Gold lining to Kurrawa cloud
KURRAWA Beach provided plenty of action in the surf boat arena during the recent Australian Surf Life Saving Championships, with Evans Head taking out gold in the 180 combined years event.
In the days before the tragic death of young Queenscliff ironman Saxon Bird, the boating arena at Kurrawa hosted a range of events including all masters races, and some of the under 23s and reserve grade.
Conditions were typical Kurrawa times five, with wind chop and angry seas on top of a chaotic swell that graduated from south-east to north-east over several days.
It wasn’t cyclonic, but it was certainly driven in part by Category 5 Uluei.
While many top crews found their boats back on their trailers well before the finals, it was the crews – and in particular the sweeps – that poked their bows into the surf with care and skill that survived.
The culling of crews was brutal from the start, with six starting and three taken through to the next round. So there was some temptation to push hard from the beginning.
But, as so many good crews discovered, those that didn’t rush tended to make the cut.
Kurrawa is a tough beach – much like South Ballina, being fully exposed with no offshore reefs to slow things down.
There is an inshore sand bar, which whipped up a guillotine-like dumping wave and an offshore bar that created mayhem for boats as they approached the turning cans.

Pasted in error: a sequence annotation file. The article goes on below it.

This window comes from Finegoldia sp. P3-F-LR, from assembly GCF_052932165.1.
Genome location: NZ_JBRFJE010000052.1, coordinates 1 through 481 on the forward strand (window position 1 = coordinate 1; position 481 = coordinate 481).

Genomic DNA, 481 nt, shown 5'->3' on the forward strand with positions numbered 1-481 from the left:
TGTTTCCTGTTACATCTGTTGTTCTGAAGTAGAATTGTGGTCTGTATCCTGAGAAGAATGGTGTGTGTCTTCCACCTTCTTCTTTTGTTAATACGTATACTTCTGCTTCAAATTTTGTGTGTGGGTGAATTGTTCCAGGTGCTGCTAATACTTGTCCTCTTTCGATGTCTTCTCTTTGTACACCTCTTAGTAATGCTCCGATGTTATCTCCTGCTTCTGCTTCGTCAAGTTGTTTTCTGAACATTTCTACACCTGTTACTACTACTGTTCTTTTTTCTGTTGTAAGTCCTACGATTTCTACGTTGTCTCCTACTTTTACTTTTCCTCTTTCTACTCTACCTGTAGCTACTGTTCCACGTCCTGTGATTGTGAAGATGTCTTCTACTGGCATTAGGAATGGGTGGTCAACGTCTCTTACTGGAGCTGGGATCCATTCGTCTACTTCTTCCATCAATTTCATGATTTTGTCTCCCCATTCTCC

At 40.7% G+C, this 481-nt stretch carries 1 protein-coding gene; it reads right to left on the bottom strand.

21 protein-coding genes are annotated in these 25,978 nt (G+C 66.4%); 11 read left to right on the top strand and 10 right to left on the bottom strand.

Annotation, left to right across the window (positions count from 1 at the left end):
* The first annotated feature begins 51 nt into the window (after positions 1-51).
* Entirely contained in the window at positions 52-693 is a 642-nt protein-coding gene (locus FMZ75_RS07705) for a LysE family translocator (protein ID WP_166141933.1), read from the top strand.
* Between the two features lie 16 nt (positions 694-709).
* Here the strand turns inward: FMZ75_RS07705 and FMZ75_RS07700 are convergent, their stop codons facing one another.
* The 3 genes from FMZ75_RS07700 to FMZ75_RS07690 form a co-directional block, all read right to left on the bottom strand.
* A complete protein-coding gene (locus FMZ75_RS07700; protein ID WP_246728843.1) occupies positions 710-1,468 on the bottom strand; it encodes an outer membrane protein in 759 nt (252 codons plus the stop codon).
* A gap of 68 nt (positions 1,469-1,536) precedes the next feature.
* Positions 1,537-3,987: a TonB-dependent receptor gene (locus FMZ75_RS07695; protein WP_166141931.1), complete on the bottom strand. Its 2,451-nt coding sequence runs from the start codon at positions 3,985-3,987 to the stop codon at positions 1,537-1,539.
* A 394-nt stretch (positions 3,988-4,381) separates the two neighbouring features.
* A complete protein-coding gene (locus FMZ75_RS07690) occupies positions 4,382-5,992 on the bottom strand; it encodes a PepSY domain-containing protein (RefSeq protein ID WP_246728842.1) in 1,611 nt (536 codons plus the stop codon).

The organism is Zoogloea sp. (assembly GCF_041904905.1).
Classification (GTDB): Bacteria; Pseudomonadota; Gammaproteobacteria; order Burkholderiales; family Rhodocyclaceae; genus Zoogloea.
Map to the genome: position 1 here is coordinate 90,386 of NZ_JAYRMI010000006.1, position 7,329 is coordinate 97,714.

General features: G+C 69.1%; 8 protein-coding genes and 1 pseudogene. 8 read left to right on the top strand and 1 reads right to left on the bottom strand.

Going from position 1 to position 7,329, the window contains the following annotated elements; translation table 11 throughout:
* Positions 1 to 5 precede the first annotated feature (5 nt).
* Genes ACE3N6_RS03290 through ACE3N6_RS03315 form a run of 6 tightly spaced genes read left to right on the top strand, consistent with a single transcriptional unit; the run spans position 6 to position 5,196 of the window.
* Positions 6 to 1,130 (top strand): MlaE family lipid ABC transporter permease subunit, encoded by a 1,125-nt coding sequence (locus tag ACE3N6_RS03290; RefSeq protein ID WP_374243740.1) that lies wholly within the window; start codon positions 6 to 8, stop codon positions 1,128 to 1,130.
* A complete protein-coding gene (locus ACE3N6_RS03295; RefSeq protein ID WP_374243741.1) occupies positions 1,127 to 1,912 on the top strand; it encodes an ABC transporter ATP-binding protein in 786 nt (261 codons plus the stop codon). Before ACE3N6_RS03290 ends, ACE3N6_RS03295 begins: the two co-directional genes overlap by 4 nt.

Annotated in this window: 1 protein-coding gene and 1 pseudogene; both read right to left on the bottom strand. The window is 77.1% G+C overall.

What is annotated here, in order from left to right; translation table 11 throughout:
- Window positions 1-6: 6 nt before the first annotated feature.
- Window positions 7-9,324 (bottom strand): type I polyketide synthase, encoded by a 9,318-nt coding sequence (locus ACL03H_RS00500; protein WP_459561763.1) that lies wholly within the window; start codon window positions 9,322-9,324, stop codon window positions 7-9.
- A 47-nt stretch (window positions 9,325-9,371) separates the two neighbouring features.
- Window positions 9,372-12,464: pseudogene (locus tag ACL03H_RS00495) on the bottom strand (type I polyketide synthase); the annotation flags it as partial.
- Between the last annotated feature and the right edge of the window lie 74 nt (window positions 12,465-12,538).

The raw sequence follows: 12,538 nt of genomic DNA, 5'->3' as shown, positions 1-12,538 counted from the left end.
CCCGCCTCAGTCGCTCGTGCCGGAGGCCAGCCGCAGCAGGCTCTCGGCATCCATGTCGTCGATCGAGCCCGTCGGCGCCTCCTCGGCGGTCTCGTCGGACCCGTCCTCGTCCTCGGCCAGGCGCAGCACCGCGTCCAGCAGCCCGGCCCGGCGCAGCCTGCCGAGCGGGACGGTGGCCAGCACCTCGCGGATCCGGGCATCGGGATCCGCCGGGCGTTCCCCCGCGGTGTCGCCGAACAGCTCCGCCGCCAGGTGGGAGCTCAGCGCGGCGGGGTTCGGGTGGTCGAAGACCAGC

The Evans Head-Casino 160 years crew were certain for silverware in their final, but met one of these waves just five strokes out from the turn, 400m offshore.
Sweep Peter Hickey described the wave as lipping well above the boat with two metres of foam towering above its face.
Amazingly the crew powered through and drove the 8.5 metre boat on top of the froth, but momentum took control and backwards they drove, capsizing and throwing the crew every which way before the boat righted and surfed down the wave, ending up 300m to the north.
Byron Bay and Cudgen challenged the elements as did Yamba, but found the conditions just as challenging.
Reserve grade crews had a solid go on the first day but tragic circumstances intervened and all water events were called off.
A-grade women raced for one day at North Kirra, where a semi-predictable outer bank kept the race contestable.
For the A-grade men there was no outlet except the pub, and the Broadwater Tavern certainly copped some attention.